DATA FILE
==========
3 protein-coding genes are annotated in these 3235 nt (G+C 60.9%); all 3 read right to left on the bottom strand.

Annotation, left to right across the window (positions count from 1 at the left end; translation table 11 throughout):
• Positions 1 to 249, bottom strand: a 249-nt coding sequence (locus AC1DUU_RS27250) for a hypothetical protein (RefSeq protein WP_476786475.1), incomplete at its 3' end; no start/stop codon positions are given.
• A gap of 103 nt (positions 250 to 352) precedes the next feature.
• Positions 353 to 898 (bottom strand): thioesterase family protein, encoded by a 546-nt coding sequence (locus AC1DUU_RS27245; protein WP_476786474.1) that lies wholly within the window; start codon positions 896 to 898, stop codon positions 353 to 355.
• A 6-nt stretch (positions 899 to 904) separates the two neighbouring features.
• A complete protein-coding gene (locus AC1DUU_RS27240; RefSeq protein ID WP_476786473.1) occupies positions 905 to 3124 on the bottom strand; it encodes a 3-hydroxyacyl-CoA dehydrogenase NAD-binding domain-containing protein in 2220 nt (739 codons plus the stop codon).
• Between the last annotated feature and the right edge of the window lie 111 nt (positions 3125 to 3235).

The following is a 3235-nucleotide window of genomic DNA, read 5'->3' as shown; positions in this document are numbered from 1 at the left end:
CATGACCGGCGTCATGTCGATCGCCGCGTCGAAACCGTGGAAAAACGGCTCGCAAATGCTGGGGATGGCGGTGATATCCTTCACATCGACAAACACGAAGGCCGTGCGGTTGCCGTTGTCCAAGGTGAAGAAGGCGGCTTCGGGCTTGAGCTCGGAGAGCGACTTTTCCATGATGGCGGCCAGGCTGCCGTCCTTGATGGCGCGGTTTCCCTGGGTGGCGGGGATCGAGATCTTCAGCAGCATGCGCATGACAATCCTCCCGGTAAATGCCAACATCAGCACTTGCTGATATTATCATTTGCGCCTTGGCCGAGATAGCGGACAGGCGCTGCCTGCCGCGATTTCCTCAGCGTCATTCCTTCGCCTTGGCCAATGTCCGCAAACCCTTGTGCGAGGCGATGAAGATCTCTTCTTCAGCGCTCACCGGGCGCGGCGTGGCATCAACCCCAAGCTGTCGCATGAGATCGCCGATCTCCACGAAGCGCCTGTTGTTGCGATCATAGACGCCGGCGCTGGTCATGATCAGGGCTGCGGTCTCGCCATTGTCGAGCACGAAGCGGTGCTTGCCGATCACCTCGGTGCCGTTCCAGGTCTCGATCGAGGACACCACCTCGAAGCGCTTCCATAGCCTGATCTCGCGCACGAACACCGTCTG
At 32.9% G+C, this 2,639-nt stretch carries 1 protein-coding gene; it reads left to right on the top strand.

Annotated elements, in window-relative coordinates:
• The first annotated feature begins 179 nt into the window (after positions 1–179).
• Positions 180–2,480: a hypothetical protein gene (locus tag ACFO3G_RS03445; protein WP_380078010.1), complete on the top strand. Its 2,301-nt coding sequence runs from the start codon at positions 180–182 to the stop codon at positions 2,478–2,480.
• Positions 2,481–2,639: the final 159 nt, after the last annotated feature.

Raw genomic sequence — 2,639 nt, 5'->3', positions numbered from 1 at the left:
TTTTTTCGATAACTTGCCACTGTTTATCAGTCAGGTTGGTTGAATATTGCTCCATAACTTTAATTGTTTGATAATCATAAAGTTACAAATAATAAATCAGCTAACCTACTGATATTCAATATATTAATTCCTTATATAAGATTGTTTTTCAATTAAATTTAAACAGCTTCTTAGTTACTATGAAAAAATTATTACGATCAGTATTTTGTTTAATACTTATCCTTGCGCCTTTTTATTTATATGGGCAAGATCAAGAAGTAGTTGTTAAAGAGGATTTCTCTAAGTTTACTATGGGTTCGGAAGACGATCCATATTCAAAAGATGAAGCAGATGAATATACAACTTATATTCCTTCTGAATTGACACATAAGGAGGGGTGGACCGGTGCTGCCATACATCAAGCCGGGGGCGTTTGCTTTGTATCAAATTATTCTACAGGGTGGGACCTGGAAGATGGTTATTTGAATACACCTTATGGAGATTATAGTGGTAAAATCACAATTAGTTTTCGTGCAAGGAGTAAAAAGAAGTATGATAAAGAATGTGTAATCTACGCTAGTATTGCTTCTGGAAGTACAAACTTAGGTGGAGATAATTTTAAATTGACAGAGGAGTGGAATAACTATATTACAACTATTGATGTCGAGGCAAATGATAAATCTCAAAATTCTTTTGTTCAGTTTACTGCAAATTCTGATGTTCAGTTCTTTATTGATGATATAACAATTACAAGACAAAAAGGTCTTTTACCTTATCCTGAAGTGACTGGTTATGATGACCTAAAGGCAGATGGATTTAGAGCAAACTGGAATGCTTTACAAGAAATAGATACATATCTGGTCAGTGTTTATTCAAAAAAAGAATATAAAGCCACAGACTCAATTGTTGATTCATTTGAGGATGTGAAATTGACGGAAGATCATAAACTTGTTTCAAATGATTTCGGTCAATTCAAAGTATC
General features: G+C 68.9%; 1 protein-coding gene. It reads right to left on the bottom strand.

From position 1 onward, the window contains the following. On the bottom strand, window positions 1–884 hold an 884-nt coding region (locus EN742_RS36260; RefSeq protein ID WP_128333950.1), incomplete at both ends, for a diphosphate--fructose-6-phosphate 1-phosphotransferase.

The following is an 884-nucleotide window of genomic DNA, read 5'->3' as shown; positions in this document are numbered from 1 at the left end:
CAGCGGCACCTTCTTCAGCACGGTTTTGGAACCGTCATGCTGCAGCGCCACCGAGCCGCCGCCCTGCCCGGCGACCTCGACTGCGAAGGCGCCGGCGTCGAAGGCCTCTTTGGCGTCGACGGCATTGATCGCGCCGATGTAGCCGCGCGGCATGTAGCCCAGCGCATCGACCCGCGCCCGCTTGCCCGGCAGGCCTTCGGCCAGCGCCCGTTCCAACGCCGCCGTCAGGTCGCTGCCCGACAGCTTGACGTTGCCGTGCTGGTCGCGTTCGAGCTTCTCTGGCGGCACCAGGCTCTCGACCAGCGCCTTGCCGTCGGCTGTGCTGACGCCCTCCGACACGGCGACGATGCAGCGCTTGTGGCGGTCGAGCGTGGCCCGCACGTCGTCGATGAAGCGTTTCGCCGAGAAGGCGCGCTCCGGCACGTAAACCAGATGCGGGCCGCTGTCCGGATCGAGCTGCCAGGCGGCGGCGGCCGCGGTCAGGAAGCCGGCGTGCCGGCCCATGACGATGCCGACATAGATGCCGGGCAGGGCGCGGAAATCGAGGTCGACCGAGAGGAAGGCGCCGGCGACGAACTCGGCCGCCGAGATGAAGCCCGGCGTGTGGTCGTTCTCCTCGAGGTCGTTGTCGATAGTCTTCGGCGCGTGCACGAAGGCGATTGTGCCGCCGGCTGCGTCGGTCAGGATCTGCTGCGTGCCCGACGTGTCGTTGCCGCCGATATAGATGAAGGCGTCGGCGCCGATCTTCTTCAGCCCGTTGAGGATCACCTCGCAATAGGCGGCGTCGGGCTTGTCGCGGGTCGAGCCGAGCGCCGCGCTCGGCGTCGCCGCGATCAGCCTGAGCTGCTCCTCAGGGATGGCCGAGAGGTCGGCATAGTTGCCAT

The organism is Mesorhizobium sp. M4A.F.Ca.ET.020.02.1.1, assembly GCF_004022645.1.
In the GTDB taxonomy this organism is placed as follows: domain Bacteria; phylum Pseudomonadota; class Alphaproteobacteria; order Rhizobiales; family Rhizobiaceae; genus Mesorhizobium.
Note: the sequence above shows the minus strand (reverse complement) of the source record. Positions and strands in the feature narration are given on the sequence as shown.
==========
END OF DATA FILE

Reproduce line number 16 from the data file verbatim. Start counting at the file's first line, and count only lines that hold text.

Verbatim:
Raw genomic sequence — 2,639 nt, 5'->3', positions numbered from 1 at the left: